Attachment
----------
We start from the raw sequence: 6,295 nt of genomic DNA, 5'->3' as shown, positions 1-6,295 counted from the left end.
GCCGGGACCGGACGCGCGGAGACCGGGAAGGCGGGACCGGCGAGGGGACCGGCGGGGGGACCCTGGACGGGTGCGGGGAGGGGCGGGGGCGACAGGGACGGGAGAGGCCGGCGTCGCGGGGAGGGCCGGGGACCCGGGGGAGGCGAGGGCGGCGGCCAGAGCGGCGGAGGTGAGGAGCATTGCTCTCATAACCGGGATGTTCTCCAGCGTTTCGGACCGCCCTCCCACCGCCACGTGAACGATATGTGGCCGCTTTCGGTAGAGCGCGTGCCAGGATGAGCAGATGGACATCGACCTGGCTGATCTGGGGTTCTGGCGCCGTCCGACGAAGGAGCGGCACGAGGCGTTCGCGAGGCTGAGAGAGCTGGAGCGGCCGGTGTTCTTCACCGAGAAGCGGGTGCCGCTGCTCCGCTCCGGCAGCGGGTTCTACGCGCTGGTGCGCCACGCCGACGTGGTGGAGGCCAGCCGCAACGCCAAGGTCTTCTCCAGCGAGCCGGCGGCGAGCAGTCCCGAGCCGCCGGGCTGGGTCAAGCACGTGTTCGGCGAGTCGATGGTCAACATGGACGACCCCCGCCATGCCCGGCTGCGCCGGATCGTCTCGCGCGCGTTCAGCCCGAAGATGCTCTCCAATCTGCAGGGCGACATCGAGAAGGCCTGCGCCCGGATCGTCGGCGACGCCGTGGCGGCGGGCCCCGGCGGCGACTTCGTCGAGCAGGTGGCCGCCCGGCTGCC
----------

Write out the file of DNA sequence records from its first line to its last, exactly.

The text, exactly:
We start from the raw sequence: 6,295 nt of genomic DNA, 5'->3' as shown, positions 1-6,295 counted from the left end.
GCCGGGACCGGACGCGCGGAGACCGGGAAGGCGGGACCGGCGAGGGGACCGGCGGGGGGACCCTGGACGGGTGCGGGGAGGGGCGGGGGCGACAGGGACGGGAGAGGCCGGCGTCGCGGGGAGGGCCGGGGACCCGGGGGAGGCGAGGGCGGCGGCCAGAGCGGCGGAGGTGAGGAGCATTGCTCTCATAACCGGGATGTTCTCCAGCGTTTCGGACCGCCCTCCCACCGCCACGTGAACGATATGTGGCCGCTTTCGGTAGAGCGCGTGCCAGGATGAGCAGATGGACATCGACCTGGCTGATCTGGGGTTCTGGCGCCGTCCGACGAAGGAGCGGCACGAGGCGTTCGCGAGGCTGAGAGAGCTGGAGCGGCCGGTGTTCTTCACCGAGAAGCGGGTGCCGCTGCTCCGCTCCGGCAGCGGGTTCTACGCGCTGGTGCGCCACGCCGACGTGGTGGAGGCCAGCCGCAACGCCAAGGTCTTCTCCAGCGAGCCGGCGGCGAGCAGTCCCGAGCCGCCGGGCTGGGTCAAGCACGTGTTCGGCGAGTCGATGGTCAACATGGACGACCCCCGCCATGCCCGGCTGCGCCGGATCGTCTCGCGCGCGTTCAGCCCGAAGATGCTCTCCAATCTGCAGGGCGACATCGAGAAGGCCTGCGCCCGGATCGTCGGCGACGCCGTGGCGGCGGGCCCCGGCGGCGACTTCGTCGAGCAGGTGGCCGCCCGGCTGCC